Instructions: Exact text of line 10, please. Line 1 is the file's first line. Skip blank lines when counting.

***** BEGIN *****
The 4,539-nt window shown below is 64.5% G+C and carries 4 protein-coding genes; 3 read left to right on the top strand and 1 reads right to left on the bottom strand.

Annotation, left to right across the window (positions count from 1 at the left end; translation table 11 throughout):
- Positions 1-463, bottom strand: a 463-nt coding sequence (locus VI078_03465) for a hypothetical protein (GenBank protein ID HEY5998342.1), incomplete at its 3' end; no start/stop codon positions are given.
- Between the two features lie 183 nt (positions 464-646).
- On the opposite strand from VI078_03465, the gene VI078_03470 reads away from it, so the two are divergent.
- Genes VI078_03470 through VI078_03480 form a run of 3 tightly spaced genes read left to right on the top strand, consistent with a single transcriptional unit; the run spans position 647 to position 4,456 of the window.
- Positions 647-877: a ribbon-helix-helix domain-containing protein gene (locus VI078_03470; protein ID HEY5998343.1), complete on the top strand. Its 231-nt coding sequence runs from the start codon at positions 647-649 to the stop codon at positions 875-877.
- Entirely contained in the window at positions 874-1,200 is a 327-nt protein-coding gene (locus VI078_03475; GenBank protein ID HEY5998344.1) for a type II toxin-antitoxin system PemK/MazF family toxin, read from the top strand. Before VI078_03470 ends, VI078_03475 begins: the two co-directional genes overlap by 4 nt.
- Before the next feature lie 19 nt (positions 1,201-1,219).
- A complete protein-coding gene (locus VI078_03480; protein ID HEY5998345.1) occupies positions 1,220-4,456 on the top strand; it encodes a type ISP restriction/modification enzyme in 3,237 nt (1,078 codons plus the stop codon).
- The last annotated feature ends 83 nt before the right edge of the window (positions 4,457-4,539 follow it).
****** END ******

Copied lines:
- A complete protein-coding gene (locus VI078_03480; protein ID HEY5998345.1) occupies positions 1,220-4,456 on the top strand; it encodes a type ISP restriction/modification enzyme in 3,237 nt (1,078 codons plus the stop codon).